For­tune favours the brave

Di­rec­tor Ri­d­ley Scott and cast make their own luck after set­back hits drama

The Herald Magazine - - ETC -

ALL THE MONEY IN THE WORLD (15) **** ALI­SON ROWAT Dir: Ri­d­ley Scott With: Christo­pher Plum­mer, Michelle Wil­liams, Mark Wahlberg Run­time: 133 min­utes

AS the events in Ri­d­ley Scott’s drama show, all the money in the world could not buy the Getty fam­ily good for­tune. The same ill luck looked like it had trans­ferred to the film it­self when its lead, Kevin Spacey, play­ing J Paul Getty, was ac­cused of sexual ha­rass­ment and air­brushed out of the pic­ture.

What could have been a disaster turns out to be a boon in that Spacey’s re­place­ment, Christo­pher Plum­mer, is so out­stand­ing one won­ders why he was not cho­sen for the role in the first place. While it is too much to say he saves the pic­ture – the true story of the Getty grand­son’s kid­nap­ping is strong enough to stand on its own – he brings a con­vinc­ing sense of sorrow to pro­ceed­ings where Spacey would have de­ployed swag­ger.

Scott opens the pic­ture with a strut of his own, a long, black-and-white track­ing shot show­ing 16-year-old Paul Getty (Char­lie Plum­mer, no re­la­tion) walk­ing through Rome in 1973. His long hair flow­ing, a Jag­geresque white jacket on his skinny rock star frame, the kid is liv­ing la dolce vita. Un­til a van skids to a halt and he is bun­dled into it. The grisly saga has be­gun.

Paul’s mother Gail (Michelle Wil­liams) gets a call from the kid­nap­pers. At first she thinks it is a joke. Real­is­ing that this time it is for real, Gail phones the head of the fam­ily, only to be told he is un­avail­able. The mar­kets have opened and the world’s rich­est man is try­ing to make a buck.

When he does make a state­ment it is to say that he will not be pay­ing a cent of the $17 mil­lion ran­som on the grounds that it will only en­cour­age more kid­nap­pings. Though there is logic to his stance, he comes across as cold, un­feel­ing, al­most in­hu­man.

The screen­play wisely digs deeper by tak­ing a look at the ear­lier re­la­tion­ship be­tween grand­son and grand­fa­ther. The child had been part of a “nor­mal” fam­ily, un­til dad, tired of strug­gling, asked Getty Snr for a job. Their first meet­ing with the old man should have rung alarm bells. Though liv­ing in a lux­ury ho­tel suite, the place is strewn with wet socks and vests be­cause Getty Snr won’t pay to have his laun­dry done.

Scott goes back and forth be­tween the kid­nap­ping, the past and Gail’s strug­gle to get her fa­ther-in-law to help. Time and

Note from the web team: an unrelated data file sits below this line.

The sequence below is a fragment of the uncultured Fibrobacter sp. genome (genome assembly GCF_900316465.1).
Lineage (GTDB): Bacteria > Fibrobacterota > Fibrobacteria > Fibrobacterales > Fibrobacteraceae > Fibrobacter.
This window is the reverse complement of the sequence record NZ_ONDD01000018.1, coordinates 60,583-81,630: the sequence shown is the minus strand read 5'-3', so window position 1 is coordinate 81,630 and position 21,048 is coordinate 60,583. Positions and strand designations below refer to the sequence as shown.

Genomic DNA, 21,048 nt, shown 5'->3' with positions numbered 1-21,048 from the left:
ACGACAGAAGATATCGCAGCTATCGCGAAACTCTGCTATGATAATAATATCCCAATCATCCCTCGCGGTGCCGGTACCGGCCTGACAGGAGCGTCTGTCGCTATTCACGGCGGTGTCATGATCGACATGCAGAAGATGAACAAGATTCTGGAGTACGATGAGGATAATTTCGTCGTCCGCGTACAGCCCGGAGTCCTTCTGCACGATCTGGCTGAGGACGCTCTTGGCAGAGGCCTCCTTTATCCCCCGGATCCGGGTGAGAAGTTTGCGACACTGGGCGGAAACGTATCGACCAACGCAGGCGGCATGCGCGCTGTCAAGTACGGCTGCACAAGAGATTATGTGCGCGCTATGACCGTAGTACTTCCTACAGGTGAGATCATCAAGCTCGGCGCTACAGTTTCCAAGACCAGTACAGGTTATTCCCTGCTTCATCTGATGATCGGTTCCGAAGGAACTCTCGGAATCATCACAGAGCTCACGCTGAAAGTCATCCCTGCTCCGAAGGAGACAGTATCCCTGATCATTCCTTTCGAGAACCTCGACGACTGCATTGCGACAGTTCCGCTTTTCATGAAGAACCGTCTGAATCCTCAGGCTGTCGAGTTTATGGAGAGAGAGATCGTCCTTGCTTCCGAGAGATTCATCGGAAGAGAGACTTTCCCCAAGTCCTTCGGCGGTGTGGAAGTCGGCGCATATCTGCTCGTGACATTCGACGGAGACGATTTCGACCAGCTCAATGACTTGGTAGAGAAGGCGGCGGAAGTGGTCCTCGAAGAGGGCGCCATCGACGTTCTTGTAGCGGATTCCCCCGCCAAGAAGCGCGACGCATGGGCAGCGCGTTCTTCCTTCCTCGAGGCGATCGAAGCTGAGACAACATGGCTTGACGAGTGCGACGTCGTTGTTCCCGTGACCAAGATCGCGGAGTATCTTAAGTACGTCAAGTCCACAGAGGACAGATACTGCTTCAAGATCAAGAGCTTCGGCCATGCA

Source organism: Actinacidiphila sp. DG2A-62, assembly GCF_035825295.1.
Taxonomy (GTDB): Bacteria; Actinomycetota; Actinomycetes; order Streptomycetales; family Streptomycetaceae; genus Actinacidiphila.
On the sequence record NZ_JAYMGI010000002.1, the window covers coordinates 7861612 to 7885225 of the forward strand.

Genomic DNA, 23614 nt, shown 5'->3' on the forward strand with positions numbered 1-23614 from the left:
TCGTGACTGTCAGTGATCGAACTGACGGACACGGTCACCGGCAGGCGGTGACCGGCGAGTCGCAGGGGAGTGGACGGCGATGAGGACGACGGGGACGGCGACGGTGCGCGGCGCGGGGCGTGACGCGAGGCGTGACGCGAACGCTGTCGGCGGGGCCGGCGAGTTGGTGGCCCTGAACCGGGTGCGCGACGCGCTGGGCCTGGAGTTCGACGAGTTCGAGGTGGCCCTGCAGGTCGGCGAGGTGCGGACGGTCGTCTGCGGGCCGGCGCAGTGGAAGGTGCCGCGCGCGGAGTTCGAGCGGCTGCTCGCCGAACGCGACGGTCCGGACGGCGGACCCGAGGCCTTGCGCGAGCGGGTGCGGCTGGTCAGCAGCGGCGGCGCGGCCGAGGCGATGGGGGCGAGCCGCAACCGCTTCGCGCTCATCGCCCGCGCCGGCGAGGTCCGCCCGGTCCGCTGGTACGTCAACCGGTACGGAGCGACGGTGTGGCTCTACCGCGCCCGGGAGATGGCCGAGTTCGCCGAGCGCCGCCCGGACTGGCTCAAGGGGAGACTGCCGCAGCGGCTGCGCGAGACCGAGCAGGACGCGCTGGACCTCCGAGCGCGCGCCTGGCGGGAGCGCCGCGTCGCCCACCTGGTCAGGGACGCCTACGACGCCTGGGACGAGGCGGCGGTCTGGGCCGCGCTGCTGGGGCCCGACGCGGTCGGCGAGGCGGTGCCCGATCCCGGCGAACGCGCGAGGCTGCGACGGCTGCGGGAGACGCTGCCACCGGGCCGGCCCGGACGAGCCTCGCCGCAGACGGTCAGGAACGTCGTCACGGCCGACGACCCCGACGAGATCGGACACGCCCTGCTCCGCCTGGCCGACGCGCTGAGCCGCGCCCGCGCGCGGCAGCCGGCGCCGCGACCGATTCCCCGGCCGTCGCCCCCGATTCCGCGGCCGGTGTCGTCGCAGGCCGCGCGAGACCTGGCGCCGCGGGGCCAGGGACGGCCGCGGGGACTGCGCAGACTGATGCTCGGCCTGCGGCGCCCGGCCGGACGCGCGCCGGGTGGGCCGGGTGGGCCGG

again the point is driven home that Getty Snr is a deal maker first and a grandpa sec­ond. But he does care for the boy, as we see when he sends his fixer, Fletcher Chase (Mark Wahlberg), to Rome to help Gail ne­go­ti­ate. There is al­ways a price to be paid for Getty Snr’s help, how­ever.

The kid­nap­ping was a com­plex af­fair and Scott some­times al­lows his film to be­come bogged down. Some of the di­a­logue, par­tic­u­larly be­tween Wil­liams and her con­tact among the kid­nap­pers (French­man Ro­main Duris play­ing an Ital­ian) sounds a touch too pol­ished for what must have been fraught times. On the plus side, Scott’s at­ten­tion to de­tail leaves the viewer with a pow­er­ful sense of the Italy of the times as a poi­sonous, cor­rupt, chaotic place. It also con­firms that hav­ing too much money does strange things to peo­ple.

When it comes to the scene those fa­mil­iar with the case have been dreading, Scott does not flinch from show­ing the hor­ror. Oth­er­wise, he uses his skill as a film­maker to find beauty among the ug­li­ness, as when his cam­era takes in a cho­rus lines of stylish women en­gaged in the grubby busi­ness of count­ing ran­som.

Wahlberg does not stray an inch from his com­fort zone as the fast-talk­ing, cyn­i­cal Chase. Wil­liams, of­ten seem­ing to be the only sane char­ac­ter in the room, is a com­mand­ing pres­ence be­cause of her low-key per­for­mance.

All ku­dos to Plum­mer, though, who takes a char­ac­ter that might have been crash­ingly one-di­men­sional and makes him some­thing more fas­ci­nat­ing, even if we never quite pin down why he turned out as he did.

As for the re­place­ment of Spacey by Plum­mer, the cap­i­tal­ist in Getty would have been amused by the mix of good busi­ness sense and naked ruth­less­ness. With­out Scott’s de­ci­sive action, the pic­ture would not be up for three Golden Globes to­mor­row (best sup­port­ing ac­tor, Plum­mer; best ac­tress, Wil­liams; and best di­rec­tor, Scott). All the money in the world might count for noth­ing at times, but guile and tal­ent will al­ways hold their value.

The viewer is left with a pow­er­ful sense of the Italy of the times as a poi­sonous, cor­rupt, chaotic place

Newspapers in English

Newspapers from UK

© PressReader. All rights reserved.